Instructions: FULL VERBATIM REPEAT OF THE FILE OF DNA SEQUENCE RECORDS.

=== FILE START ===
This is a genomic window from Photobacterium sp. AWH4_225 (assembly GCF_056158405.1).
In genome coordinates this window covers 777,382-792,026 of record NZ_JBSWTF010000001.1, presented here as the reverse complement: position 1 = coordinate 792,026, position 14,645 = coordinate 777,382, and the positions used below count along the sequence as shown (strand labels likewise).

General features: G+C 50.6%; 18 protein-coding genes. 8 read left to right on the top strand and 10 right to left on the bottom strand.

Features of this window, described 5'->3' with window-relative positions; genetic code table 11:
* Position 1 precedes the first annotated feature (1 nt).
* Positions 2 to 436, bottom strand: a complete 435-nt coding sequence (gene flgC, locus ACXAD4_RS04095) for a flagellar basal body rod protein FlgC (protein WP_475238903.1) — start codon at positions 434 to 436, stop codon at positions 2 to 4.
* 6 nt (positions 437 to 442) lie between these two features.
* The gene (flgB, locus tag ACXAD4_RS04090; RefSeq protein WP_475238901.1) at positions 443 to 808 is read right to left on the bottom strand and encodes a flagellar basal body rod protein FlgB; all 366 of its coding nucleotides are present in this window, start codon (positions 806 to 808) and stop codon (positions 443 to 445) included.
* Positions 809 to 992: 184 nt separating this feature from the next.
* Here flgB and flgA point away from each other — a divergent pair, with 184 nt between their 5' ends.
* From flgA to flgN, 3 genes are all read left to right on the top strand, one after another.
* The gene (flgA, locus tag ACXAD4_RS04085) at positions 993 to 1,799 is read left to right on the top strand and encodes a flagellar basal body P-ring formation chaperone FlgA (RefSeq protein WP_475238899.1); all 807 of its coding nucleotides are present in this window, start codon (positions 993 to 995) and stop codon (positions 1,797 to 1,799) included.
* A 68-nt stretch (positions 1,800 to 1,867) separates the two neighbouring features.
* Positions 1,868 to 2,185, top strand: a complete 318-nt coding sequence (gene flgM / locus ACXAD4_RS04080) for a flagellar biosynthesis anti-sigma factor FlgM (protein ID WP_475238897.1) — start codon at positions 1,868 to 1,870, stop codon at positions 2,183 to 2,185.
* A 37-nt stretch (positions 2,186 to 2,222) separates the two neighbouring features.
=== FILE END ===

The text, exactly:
This is a genomic window from Photobacterium sp. AWH4_225 (assembly GCF_056158405.1).
In genome coordinates this window covers 777,382-792,026 of record NZ_JBSWTF010000001.1, presented here as the reverse complement: position 1 = coordinate 792,026, position 14,645 = coordinate 777,382, and the positions used below count along the sequence as shown (strand labels likewise).

General features: G+C 50.6%; 18 protein-coding genes. 8 read left to right on the top strand and 10 right to left on the bottom strand.

Features of this window, described 5'->3' with window-relative positions; genetic code table 11:
* Position 1 precedes the first annotated feature (1 nt).
* Positions 2 to 436, bottom strand: a complete 435-nt coding sequence (gene flgC, locus ACXAD4_RS04095) for a flagellar basal body rod protein FlgC (protein WP_475238903.1) — start codon at positions 434 to 436, stop codon at positions 2 to 4.
* 6 nt (positions 437 to 442) lie between these two features.
* The gene (flgB, locus tag ACXAD4_RS04090; RefSeq protein WP_475238901.1) at positions 443 to 808 is read right to left on the bottom strand and encodes a flagellar basal body rod protein FlgB; all 366 of its coding nucleotides are present in this window, start codon (positions 806 to 808) and stop codon (positions 443 to 445) included.
* Positions 809 to 992: 184 nt separating this feature from the next.
* Here flgB and flgA point away from each other — a divergent pair, with 184 nt between their 5' ends.
* From flgA to flgN, 3 genes are all read left to right on the top strand, one after another.
* The gene (flgA, locus tag ACXAD4_RS04085) at positions 993 to 1,799 is read left to right on the top strand and encodes a flagellar basal body P-ring formation chaperone FlgA (RefSeq protein WP_475238899.1); all 807 of its coding nucleotides are present in this window, start codon (positions 993 to 995) and stop codon (positions 1,797 to 1,799) included.
* A 68-nt stretch (positions 1,800 to 1,867) separates the two neighbouring features.
* Positions 1,868 to 2,185, top strand: a complete 318-nt coding sequence (gene flgM / locus ACXAD4_RS04080) for a flagellar biosynthesis anti-sigma factor FlgM (protein ID WP_475238897.1) — start codon at positions 1,868 to 1,870, stop codon at positions 2,183 to 2,185.
* A 37-nt stretch (positions 2,186 to 2,222) separates the two neighbouring features.